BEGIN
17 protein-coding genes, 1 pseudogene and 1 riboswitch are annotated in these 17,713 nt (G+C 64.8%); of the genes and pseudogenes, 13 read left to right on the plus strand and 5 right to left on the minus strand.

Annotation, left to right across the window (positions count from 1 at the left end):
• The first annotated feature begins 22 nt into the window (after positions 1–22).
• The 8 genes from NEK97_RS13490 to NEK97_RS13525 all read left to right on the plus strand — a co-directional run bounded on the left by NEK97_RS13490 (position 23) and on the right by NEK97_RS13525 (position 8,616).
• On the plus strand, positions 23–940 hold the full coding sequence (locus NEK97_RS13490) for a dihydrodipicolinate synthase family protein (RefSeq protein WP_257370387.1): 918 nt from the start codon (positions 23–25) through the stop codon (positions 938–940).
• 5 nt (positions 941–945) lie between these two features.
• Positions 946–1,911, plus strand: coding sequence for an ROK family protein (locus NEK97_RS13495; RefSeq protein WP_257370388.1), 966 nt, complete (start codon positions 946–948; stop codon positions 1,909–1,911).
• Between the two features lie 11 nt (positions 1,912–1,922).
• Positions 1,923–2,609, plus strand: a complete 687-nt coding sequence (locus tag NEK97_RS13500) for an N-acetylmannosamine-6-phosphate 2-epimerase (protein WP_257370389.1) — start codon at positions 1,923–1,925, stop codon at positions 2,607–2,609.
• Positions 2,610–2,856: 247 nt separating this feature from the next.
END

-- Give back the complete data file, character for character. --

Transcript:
17 protein-coding genes, 1 pseudogene and 1 riboswitch are annotated in these 17,713 nt (G+C 64.8%); of the genes and pseudogenes, 13 read left to right on the plus strand and 5 right to left on the minus strand.

Annotation, left to right across the window (positions count from 1 at the left end):
• The first annotated feature begins 22 nt into the window (after positions 1–22).
• The 8 genes from NEK97_RS13490 to NEK97_RS13525 all read left to right on the plus strand — a co-directional run bounded on the left by NEK97_RS13490 (position 23) and on the right by NEK97_RS13525 (position 8,616).
• On the plus strand, positions 23–940 hold the full coding sequence (locus NEK97_RS13490) for a dihydrodipicolinate synthase family protein (RefSeq protein WP_257370387.1): 918 nt from the start codon (positions 23–25) through the stop codon (positions 938–940).
• 5 nt (positions 941–945) lie between these two features.
• Positions 946–1,911, plus strand: coding sequence for an ROK family protein (locus NEK97_RS13495; RefSeq protein WP_257370388.1), 966 nt, complete (start codon positions 946–948; stop codon positions 1,909–1,911).
• Between the two features lie 11 nt (positions 1,912–1,922).
• Positions 1,923–2,609, plus strand: a complete 687-nt coding sequence (locus tag NEK97_RS13500) for an N-acetylmannosamine-6-phosphate 2-epimerase (protein WP_257370389.1) — start codon at positions 1,923–1,925, stop codon at positions 2,607–2,609.
• Positions 2,610–2,856: 247 nt separating this feature from the next.